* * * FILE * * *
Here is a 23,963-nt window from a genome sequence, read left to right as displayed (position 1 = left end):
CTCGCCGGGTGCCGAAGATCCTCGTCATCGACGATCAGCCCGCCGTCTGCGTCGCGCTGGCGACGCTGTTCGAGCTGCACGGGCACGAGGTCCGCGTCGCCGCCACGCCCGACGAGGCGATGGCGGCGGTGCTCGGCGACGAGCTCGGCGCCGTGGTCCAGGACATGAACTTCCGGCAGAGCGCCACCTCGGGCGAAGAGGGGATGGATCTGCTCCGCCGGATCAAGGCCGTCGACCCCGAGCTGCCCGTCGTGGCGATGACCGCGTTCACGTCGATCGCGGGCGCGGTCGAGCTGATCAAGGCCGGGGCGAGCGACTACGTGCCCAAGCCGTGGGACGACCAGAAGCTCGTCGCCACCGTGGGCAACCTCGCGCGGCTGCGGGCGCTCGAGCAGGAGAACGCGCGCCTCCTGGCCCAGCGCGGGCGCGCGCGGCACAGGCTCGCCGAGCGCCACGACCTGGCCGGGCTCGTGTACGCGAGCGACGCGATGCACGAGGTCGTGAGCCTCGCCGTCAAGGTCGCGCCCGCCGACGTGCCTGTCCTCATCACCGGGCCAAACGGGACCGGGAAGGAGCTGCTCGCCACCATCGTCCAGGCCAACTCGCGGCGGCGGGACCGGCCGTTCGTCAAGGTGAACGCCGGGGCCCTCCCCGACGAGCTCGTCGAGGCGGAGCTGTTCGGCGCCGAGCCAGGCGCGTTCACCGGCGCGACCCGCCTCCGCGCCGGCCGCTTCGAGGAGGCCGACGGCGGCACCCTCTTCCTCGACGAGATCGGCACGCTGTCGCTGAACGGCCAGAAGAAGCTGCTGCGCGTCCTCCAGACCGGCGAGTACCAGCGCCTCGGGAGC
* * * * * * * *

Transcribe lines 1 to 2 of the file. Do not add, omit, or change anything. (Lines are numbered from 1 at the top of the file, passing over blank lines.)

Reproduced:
Here is a 23,963-nt window from a genome sequence, read left to right as displayed (position 1 = left end):
CTCGCCGGGTGCCGAAGATCCTCGTCATCGACGATCAGCCCGCCGTCTGCGTCGCGCTGGCGACGCTGTTCGAGCTGCACGGGCACGAGGTCCGCGTCGCCGCCACGCCCGACGAGGCGATGGCGGCGGTGCTCGGCGACGAGCTCGGCGCCGTGGTCCAGGACATGAACTTCCGGCAGAGCGCCACCTCGGGCGAAGAGGGGATGGATCTGCTCCGCCGGATCAAGGCCGTCGACCCCGAGCTGCCCGTCGTGGCGATGACCGCGTTCACGTCGATCGCGGGCGCGGTCGAGCTGATCAAGGCCGGGGCGAGCGACTACGTGCCCAAGCCGTGGGACGACCAGAAGCTCGTCGCCACCGTGGGCAACCTCGCGCGGCTGCGGGCGCTCGAGCAGGAGAACGCGCGCCTCCTGGCCCAGCGCGGGCGCGCGCGGCACAGGCTCGCCGAGCGCCACGACCTGGCCGGGCTCGTGTACGCGAGCGACGCGATGCACGAGGTCGTGAGCCTCGCCGTCAAGGTCGCGCCCGCCGACGTGCCTGTCCTCATCACCGGGCCAAACGGGACCGGGAAGGAGCTGCTCGCCACCATCGTCCAGGCCAACTCGCGGCGGCGGGACCGGCCGTTCGTCAAGGTGAACGCCGGGGCCCTCCCCGACGAGCTCGTCGAGGCGGAGCTGTTCGGCGCCGAGCCAGGCGCGTTCACCGGCGCGACCCGCCTCCGCGCCGGCCGCTTCGAGGAGGCCGACGGCGGCACCCTCTTCCTCGACGAGATCGGCACGCTGTCGCTGAACGGCCAGAAGAAGCTGCTGCGCGTCCTCCAGACCGGCGAGTACCAGCGCCTCGGGAGC